The economic ripples of last fall's devastating floods in Thailand are likely to continue to roil the IT waters for a while longer, although the impact probably won't be as dramatic as it first appeared.
To be sure, shipments of hard disk drives, of which Thailand was a major manufacturing hub, will likely be stunted well into the fall, according to Gartner's John Monroe. However, most of the disruption will fall on commodity high-capacity drives rather than the high-performance units favored in top-tier application environments. Gartner reports about an 18 percent drop in nearline SAS and high-capacity SATA drives in the last quarter, while IDC predicts supply could fall short by 2 million and 3 million units by mid-year.
But while most observers see HDD's loss as solid state's gain, there is another potential beneficiary in play: the cloud. Providers like Nirvanix are already pitching their storage services as the answer to in-house capacity shortages. The cloud has the advantage of being cheaper than internal SSD deployment, at least in the short term, so it provides a convenient bridge until hard disk refresh rates get back on track.
And it's not like HDD development has ground to a standstill either. LSI recently announced a new 28 nm SoC solution for desktop and mobile hard disk drives. The new process enables higher areal density and improved S/N ratios, which should provide a significant capacity boost without a dramatic increase in costs or power consumption.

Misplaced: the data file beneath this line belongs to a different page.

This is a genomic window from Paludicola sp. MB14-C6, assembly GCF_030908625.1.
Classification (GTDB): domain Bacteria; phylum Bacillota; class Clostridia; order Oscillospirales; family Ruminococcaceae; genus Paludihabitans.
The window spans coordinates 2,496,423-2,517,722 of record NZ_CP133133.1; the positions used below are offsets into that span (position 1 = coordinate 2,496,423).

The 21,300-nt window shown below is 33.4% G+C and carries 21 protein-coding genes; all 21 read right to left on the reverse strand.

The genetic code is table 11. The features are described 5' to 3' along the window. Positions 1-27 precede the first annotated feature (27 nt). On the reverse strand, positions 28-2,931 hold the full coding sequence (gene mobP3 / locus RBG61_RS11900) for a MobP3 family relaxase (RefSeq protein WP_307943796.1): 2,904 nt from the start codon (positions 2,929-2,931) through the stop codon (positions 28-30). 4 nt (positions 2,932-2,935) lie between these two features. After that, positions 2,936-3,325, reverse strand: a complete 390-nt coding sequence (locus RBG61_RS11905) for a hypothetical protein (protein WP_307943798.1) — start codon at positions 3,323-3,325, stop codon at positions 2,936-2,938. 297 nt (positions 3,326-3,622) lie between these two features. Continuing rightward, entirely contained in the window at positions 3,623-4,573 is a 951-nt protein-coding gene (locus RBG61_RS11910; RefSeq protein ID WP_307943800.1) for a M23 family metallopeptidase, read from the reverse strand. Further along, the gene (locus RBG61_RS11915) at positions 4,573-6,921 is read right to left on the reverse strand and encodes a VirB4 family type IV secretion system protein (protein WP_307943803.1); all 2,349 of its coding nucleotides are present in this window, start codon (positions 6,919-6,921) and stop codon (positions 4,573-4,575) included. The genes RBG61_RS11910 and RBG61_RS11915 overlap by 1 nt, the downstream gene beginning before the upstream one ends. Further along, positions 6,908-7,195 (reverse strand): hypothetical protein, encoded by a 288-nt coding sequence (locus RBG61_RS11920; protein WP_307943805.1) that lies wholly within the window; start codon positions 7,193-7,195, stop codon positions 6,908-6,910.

It's also true that the manufacturing base in Thailand is down, but it's not out. Western Digital and Toshiba, in fact, just completed a swap that has WD taking over a drive facility in the region in exchange for a collection of 3.5-inch HDD manufacturing equipment. Financials weren't disclosed, but it points up the fact that the manufacture of hard disks is still highly valued in the age of solid state.
As far as deploying storage media in the enterprise goes, however, there is no right or wrong answer even when supplies run low and prices go up. Different applications require different levels of storage, so the only sensible strategy is to employ as many types of storage as possible without regard to its proximity to the cutting edge.
To be sure, the difficulties facing hard disk manufacturers will likely fuel greater deployment of solid state and cloud storage, but there remains a wide swatch of applications that are uniquely suited to hard disk. Bulk storage may be a commodity, but it's a valuable commodity.